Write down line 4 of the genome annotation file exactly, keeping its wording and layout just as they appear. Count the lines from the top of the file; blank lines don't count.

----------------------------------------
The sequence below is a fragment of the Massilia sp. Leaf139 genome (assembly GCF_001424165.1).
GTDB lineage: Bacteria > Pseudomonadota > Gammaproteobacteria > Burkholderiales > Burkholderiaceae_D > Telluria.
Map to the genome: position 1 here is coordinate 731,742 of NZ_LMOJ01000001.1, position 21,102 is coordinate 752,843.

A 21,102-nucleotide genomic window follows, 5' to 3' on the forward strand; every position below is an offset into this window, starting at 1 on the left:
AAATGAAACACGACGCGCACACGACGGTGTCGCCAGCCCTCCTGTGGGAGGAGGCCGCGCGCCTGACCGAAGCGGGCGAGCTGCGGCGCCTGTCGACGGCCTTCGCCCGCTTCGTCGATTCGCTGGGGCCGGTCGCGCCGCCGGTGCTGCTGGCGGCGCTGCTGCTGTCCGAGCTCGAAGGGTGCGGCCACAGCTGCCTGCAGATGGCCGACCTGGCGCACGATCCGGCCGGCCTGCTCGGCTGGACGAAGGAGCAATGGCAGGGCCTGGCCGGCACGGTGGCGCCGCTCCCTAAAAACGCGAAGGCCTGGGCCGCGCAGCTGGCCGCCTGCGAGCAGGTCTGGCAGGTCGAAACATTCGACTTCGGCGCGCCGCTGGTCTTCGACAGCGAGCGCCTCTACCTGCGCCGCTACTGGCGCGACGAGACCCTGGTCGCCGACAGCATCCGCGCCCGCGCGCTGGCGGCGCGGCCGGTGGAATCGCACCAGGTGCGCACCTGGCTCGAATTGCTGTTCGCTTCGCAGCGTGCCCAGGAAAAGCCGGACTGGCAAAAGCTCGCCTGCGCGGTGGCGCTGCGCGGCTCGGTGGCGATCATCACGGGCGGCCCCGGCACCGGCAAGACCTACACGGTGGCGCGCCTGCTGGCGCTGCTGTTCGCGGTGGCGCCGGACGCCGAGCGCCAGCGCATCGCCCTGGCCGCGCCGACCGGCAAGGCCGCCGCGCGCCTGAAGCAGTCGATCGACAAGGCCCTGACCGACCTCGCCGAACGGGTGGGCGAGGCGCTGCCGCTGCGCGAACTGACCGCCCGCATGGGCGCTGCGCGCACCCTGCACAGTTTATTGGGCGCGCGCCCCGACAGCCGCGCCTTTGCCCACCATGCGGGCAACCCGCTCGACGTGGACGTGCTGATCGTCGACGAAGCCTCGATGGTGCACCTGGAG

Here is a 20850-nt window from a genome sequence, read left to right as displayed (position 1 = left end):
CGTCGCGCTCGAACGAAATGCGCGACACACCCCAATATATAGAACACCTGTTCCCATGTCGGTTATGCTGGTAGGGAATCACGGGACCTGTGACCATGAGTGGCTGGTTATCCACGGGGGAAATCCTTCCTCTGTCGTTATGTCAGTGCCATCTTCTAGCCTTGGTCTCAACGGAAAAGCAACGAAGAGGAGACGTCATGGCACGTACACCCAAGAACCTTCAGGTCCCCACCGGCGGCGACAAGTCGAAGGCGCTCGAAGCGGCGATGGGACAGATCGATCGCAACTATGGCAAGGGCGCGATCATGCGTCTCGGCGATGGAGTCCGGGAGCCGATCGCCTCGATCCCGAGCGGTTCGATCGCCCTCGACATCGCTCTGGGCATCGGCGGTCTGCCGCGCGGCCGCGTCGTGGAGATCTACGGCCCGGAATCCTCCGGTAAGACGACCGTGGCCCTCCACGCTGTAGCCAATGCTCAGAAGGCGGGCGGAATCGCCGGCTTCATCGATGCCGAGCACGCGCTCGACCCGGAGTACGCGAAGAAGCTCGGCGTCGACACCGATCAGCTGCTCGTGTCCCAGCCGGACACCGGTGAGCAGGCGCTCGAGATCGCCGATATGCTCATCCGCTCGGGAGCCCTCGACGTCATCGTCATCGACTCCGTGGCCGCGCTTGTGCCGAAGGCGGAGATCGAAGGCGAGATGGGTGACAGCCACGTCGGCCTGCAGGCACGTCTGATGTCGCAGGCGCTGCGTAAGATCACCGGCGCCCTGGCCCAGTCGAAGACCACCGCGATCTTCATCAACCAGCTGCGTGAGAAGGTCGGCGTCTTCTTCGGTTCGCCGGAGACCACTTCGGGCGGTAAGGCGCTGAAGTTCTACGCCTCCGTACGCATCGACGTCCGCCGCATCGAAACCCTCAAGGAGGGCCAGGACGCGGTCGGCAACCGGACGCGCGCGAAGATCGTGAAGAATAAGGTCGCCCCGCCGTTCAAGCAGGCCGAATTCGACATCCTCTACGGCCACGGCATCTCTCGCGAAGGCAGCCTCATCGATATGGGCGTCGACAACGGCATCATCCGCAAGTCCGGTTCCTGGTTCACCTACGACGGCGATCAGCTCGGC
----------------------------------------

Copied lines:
A 21,102-nucleotide genomic window follows, 5' to 3' on the forward strand; every position below is an offset into this window, starting at 1 on the left: